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Revista Paulista de Pediatria

versão impressa ISSN 0103-0582versão On-line ISSN 1984-0462

Rev. paul. pediatr. vol.35 no.1 São Paulo jan./mar. 2017;2017;35;1;00002 



Henrique Willian Cosmea 

Laura Silva Limaa 

Lene Garcia Barbosaa  * 

aUniversidade Anhembi Morumbi, São Paulo, SP, Brazil.



To study the prevalence of congenital anomalies in newborns in the city of São Paulo from 2010 to 2014, as well as to analyze other variables associated with the anomalies.


Data was collected from the Ministry of Health’s Live Births Information System (SINASC) from 2010 to 2014 in São Paulo City. The variables analyzed were length and type of pregnancy, maternal age, and ethnicity and sex of the newborn. The absolute and relative frequencies of congenital anomalies were verified, and the variables associated with them were calculated with the odds ratio (OR) and a 95% confidence interval.


A total of 819,018 live births occurred in the city of São Paulo, and in 14,657 (1.6%) of them, some congenital anomaly was reported. The most frequent congenital anomalies found were those related to osteoarticular system followed by those related to the cardiovascular system. Risks associated with the presence of congenital anomalies were observed in the following factors: maternal age over 40 years (OR=1.59; 95%CI 1.47-1.71), multiple pregnancies (OR=1.28; 95%CI 1.19-3.77), and low birth weight (OR=3.35; 95%CI 3.21-3.49). The female gender was considered a protective variable (OR=0.78; 95%CI 0.75-0.81).


Congenital anomalies are responsible for morbidity and mortality in the neonatal period. Their early diagnosis is important for planning and resource allocation of specialized health services directed toward the families and infants.

Keywords: Congenital anomalies; Prevalence; Association; Causes; Newborns; São Paulo City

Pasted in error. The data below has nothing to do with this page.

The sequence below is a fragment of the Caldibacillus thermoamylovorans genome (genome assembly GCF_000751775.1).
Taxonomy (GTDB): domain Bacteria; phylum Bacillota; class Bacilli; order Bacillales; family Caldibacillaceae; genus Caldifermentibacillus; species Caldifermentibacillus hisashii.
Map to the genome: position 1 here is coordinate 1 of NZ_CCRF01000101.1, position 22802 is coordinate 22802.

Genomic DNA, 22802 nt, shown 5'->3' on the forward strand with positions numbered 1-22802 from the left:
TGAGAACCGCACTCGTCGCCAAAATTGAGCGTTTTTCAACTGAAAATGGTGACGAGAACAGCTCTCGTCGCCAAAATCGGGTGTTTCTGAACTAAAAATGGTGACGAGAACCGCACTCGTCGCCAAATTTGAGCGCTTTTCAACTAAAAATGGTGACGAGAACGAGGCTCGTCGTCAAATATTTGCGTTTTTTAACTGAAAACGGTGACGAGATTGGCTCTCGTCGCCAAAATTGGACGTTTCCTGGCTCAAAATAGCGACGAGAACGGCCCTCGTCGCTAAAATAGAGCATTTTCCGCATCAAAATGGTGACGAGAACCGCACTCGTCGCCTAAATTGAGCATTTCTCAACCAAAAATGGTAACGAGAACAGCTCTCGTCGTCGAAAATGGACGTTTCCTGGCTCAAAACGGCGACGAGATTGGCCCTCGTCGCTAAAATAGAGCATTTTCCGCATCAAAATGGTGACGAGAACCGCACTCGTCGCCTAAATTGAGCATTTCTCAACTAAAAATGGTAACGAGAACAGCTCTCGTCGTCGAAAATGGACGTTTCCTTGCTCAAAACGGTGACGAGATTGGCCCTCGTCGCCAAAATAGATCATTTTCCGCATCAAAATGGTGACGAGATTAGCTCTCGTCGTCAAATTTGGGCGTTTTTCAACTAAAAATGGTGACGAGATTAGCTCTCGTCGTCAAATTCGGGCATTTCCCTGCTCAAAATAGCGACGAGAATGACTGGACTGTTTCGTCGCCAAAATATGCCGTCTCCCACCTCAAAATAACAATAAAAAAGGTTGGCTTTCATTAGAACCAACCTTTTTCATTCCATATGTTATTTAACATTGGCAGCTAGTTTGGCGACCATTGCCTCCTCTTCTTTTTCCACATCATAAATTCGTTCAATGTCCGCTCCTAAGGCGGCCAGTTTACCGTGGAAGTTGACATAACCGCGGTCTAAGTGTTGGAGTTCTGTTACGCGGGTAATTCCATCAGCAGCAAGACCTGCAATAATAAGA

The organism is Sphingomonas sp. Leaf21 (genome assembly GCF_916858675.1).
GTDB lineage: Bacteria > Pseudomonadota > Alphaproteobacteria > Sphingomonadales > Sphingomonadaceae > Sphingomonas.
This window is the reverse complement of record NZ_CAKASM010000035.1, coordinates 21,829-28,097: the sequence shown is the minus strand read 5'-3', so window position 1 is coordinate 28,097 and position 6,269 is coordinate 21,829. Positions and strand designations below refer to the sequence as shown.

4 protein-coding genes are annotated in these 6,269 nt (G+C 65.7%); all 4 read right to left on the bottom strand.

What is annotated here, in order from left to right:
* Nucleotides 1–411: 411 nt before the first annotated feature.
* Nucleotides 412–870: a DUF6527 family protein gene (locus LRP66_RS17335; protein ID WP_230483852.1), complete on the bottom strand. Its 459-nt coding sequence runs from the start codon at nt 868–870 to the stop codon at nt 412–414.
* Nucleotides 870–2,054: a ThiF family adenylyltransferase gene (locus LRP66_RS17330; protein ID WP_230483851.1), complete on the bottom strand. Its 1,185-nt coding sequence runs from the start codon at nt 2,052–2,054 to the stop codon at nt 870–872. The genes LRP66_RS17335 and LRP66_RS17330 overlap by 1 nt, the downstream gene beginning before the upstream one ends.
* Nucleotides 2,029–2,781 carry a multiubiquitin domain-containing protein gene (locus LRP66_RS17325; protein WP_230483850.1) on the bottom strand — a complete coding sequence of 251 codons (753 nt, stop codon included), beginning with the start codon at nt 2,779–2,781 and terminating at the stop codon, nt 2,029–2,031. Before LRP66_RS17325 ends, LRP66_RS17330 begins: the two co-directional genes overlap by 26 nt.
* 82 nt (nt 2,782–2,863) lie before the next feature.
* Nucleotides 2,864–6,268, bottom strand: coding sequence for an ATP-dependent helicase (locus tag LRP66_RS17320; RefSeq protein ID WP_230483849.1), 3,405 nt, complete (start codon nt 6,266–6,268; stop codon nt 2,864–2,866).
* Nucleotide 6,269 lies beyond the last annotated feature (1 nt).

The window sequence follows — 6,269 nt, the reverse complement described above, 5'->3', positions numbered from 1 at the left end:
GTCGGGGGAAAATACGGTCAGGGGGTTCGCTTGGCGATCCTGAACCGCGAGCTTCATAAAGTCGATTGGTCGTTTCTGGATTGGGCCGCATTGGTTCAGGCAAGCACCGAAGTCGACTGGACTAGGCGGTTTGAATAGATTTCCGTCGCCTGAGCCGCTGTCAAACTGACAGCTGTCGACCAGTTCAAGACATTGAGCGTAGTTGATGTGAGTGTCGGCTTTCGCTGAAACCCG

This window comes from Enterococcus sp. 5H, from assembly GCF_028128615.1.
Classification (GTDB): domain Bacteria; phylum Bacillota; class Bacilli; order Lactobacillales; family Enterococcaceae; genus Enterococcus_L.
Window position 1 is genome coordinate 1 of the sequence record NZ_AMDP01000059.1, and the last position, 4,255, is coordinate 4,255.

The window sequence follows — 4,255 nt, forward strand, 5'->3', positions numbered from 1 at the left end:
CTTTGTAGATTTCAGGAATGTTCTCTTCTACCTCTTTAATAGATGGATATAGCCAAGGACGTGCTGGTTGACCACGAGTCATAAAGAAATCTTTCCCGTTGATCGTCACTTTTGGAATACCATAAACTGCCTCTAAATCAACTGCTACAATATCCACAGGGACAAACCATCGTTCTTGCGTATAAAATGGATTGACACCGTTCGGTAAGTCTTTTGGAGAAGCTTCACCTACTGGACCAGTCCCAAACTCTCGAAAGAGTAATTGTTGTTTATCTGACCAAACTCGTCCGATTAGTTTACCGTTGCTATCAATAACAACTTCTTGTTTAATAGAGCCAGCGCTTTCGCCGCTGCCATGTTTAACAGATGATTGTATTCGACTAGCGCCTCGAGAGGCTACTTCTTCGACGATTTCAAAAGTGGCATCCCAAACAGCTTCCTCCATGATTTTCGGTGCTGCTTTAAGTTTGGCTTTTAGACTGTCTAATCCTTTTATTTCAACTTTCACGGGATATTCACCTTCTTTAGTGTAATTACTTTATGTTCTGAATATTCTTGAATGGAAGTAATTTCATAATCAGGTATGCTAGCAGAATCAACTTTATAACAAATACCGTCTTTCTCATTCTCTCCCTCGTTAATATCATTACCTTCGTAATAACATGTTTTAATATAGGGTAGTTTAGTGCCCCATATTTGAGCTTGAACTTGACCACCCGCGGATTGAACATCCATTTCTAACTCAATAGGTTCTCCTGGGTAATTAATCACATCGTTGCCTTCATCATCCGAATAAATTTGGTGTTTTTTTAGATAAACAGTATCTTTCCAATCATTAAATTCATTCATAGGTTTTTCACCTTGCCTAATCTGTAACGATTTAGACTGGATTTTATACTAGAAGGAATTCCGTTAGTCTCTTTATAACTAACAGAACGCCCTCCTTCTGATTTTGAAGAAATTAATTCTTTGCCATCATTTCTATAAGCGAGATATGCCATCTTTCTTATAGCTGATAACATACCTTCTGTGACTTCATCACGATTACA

Congenital anomalies are developmental disorders of embryonic origin. They are present at birth, include a high morbidity, and represent one of the main causes of infant mortality. Their etiology is associated with physical, chemical, biological, or genetic environmental factors.1

Close to 60% of congenital anomalies have an unknown origin. Genetic congenital anomalies, such as chromosomal abnormalities, have a fair amount of research done on them while those of environmental etiology, caused by teratogens, are the least investigated.2Among the causes of congenital anomalies, infectious agents, environmental agents like radiation, mechanical factors, and chemical compounds in addition to maternal diseases stand out.3Some maternal factors like age, lifestyle, type of pregnancy, maternal health, among others, have been researched and connected to the occurrence of congenital anomalies.4

The Health Ministry in 1990, initiated the Live Births Information System (Sinasc), with the goal of gathering information relative to the births that have taken place in all national territory, which allows for the completion of more detailed epidemiological studies. In 1999, Sinasc was instituted as a new field, and named field 34, which gave the opportunity to record congenital anomalies. When it is filled out, the record allows the research of the anomalies’ frequency and the nature of their occurrence in order to create reliable health and surveillance indicators, which will ultimately make health policy planning, specifically child health policy planning, easier. In the city of São Paulo, this system was implanted in 2000, with the purpose of registering all of the live births in the municipality.5

The objective of this study was to investigate the prevalence of congenital anomalies in births in maternities in São Paulo in the period from 2010 to 2014, using the database from the Health Ministry (Sinasc), in order to analyze possible factors associated with congenital anomalies.